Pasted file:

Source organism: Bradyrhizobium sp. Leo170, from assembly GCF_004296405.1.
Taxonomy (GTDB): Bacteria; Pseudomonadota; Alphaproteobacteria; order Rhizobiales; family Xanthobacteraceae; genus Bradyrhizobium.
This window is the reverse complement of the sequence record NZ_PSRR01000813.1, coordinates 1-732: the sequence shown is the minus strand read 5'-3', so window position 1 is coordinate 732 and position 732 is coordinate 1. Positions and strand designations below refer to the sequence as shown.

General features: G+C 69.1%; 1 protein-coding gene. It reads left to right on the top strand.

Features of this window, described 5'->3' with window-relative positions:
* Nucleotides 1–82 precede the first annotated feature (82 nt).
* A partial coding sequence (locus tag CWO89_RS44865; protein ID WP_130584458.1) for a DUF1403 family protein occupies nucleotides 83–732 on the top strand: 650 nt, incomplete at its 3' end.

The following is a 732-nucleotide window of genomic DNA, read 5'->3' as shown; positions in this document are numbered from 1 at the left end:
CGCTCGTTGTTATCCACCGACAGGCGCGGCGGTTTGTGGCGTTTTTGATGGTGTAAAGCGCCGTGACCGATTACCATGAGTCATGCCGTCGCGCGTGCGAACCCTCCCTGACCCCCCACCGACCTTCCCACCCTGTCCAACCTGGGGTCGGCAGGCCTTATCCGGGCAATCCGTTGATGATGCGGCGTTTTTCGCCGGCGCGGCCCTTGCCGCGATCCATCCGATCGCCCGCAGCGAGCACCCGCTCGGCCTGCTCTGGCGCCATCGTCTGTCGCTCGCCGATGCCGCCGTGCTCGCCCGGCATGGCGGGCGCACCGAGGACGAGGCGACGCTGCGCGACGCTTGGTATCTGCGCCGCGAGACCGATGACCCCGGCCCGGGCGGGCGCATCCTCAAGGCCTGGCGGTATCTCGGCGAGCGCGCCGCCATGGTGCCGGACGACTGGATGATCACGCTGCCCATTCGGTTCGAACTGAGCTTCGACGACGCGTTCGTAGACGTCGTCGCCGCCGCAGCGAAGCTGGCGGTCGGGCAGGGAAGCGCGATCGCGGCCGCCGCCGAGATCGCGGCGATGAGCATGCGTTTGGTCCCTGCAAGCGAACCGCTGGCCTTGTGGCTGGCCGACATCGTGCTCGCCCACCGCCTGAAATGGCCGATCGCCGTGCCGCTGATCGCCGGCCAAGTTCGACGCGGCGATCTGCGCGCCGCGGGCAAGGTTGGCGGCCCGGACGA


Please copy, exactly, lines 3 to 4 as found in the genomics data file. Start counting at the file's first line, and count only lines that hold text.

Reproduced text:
This window is the reverse complement of the sequence record NZ_PSRR01000813.1, coordinates 1-732: the sequence shown is the minus strand read 5'-3', so window position 1 is coordinate 732 and position 732 is coordinate 1. Positions and strand designations below refer to the sequence as shown.

General features: G+C 69.1%; 1 protein-coding gene. It reads left to right on the top strand.